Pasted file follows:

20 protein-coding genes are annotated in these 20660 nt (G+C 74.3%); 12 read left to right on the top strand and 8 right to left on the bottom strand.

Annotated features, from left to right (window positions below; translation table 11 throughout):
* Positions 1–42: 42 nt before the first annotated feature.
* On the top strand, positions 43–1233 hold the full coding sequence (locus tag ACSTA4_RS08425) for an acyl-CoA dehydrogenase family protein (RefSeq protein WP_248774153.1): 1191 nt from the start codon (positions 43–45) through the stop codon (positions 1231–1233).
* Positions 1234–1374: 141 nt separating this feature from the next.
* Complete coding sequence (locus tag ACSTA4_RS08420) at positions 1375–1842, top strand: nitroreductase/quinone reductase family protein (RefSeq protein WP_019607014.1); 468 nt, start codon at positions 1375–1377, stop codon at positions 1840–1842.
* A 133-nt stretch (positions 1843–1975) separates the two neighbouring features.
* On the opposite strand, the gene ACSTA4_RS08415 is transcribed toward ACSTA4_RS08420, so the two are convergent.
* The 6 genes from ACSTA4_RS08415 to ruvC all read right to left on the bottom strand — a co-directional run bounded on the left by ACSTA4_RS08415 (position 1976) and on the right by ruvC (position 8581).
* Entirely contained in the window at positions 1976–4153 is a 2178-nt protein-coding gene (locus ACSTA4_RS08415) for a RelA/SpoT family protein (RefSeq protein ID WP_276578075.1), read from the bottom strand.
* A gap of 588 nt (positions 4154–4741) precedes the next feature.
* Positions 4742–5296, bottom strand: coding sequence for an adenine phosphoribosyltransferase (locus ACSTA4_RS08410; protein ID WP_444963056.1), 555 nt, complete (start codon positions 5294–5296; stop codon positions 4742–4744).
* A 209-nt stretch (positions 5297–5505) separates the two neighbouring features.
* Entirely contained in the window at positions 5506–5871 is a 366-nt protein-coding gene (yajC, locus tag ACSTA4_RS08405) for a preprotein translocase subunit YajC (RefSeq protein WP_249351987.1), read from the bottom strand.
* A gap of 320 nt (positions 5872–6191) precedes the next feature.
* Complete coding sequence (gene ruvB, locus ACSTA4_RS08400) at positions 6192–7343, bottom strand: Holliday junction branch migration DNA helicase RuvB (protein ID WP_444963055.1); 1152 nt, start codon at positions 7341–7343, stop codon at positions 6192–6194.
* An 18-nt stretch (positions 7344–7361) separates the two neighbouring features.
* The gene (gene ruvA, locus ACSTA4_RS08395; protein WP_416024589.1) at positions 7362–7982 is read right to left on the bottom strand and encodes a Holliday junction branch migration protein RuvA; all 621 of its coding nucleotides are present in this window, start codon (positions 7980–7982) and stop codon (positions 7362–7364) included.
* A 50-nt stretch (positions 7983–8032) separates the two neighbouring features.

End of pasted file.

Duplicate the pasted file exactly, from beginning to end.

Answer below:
20 protein-coding genes are annotated in these 20660 nt (G+C 74.3%); 12 read left to right on the top strand and 8 right to left on the bottom strand.

Annotated features, from left to right (window positions below; translation table 11 throughout):
* Positions 1–42: 42 nt before the first annotated feature.
* On the top strand, positions 43–1233 hold the full coding sequence (locus tag ACSTA4_RS08425) for an acyl-CoA dehydrogenase family protein (RefSeq protein WP_248774153.1): 1191 nt from the start codon (positions 43–45) through the stop codon (positions 1231–1233).
* Positions 1234–1374: 141 nt separating this feature from the next.
* Complete coding sequence (locus tag ACSTA4_RS08420) at positions 1375–1842, top strand: nitroreductase/quinone reductase family protein (RefSeq protein WP_019607014.1); 468 nt, start codon at positions 1375–1377, stop codon at positions 1840–1842.
* A 133-nt stretch (positions 1843–1975) separates the two neighbouring features.
* On the opposite strand, the gene ACSTA4_RS08415 is transcribed toward ACSTA4_RS08420, so the two are convergent.
* The 6 genes from ACSTA4_RS08415 to ruvC all read right to left on the bottom strand — a co-directional run bounded on the left by ACSTA4_RS08415 (position 1976) and on the right by ruvC (position 8581).
* Entirely contained in the window at positions 1976–4153 is a 2178-nt protein-coding gene (locus ACSTA4_RS08415) for a RelA/SpoT family protein (RefSeq protein ID WP_276578075.1), read from the bottom strand.
* A gap of 588 nt (positions 4154–4741) precedes the next feature.
* Positions 4742–5296, bottom strand: coding sequence for an adenine phosphoribosyltransferase (locus ACSTA4_RS08410; protein ID WP_444963056.1), 555 nt, complete (start codon positions 5294–5296; stop codon positions 4742–4744).
* A 209-nt stretch (positions 5297–5505) separates the two neighbouring features.
* Entirely contained in the window at positions 5506–5871 is a 366-nt protein-coding gene (yajC, locus tag ACSTA4_RS08405) for a preprotein translocase subunit YajC (RefSeq protein WP_249351987.1), read from the bottom strand.
* A gap of 320 nt (positions 5872–6191) precedes the next feature.
* Complete coding sequence (gene ruvB, locus ACSTA4_RS08400) at positions 6192–7343, bottom strand: Holliday junction branch migration DNA helicase RuvB (protein ID WP_444963055.1); 1152 nt, start codon at positions 7341–7343, stop codon at positions 6192–6194.
* An 18-nt stretch (positions 7344–7361) separates the two neighbouring features.
* The gene (gene ruvA, locus ACSTA4_RS08395; protein WP_416024589.1) at positions 7362–7982 is read right to left on the bottom strand and encodes a Holliday junction branch migration protein RuvA; all 621 of its coding nucleotides are present in this window, start codon (positions 7980–7982) and stop codon (positions 7362–7364) included.
* A 50-nt stretch (positions 7983–8032) separates the two neighbouring features.